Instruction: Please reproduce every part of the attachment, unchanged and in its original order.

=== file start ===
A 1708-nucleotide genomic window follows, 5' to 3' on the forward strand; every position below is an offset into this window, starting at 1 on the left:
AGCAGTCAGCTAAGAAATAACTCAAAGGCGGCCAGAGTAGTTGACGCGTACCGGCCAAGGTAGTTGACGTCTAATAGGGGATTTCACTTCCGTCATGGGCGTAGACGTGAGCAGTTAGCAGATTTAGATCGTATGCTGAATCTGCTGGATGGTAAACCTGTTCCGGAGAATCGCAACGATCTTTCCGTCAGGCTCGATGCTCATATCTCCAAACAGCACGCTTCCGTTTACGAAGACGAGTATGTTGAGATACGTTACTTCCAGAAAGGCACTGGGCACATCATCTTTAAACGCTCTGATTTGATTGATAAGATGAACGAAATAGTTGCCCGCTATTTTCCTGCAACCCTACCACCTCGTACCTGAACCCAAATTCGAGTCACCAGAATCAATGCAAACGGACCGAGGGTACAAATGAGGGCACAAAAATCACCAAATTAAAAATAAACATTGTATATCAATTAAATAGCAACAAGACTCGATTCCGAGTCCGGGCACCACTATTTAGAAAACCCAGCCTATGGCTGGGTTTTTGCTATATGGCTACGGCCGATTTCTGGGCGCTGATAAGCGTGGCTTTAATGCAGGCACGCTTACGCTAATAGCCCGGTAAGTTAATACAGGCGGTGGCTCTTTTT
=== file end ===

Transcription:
A 1708-nucleotide genomic window follows, 5' to 3' on the forward strand; every position below is an offset into this window, starting at 1 on the left:
AGCAGTCAGCTAAGAAATAACTCAAAGGCGGCCAGAGTAGTTGACGCGTACCGGCCAAGGTAGTTGACGTCTAATAGGGGATTTCACTTCCGTCATGGGCGTAGACGTGAGCAGTTAGCAGATTTAGATCGTATGCTGAATCTGCTGGATGGTAAACCTGTTCCGGAGAATCGCAACGATCTTTCCGTCAGGCTCGATGCTCATATCTCCAAACAGCACGCTTCCGTTTACGAAGACGAGTATGTTGAGATACGTTACTTCCAGAAAGGCACTGGGCACATCATCTTTAAACGCTCTGATTTGATTGATAAGATGAACGAAATAGTTGCCCGCTATTTTCCTGCAACCCTACCACCTCGTACCTGAACCCAAATTCGAGTCACCAGAATCAATGCAAACGGACCGAGGGTACAAATGAGGGCACAAAAATCACCAAATTAAAAATAAACATTGTATATCAATTAAATAGCAACAAGACTCGATTCCGAGTCCGGGCACCACTATTTAGAAAACCCAGCCTATGGCTGGGTTTTTGCTATATGGCTACGGCCGATTTCTGGGCGCTGATAAGCGTGGCTTTAATGCAGGCACGCTTACGCTAATAGCCCGGTAAGTTAATACAGGCGGTGGCTCTTTTT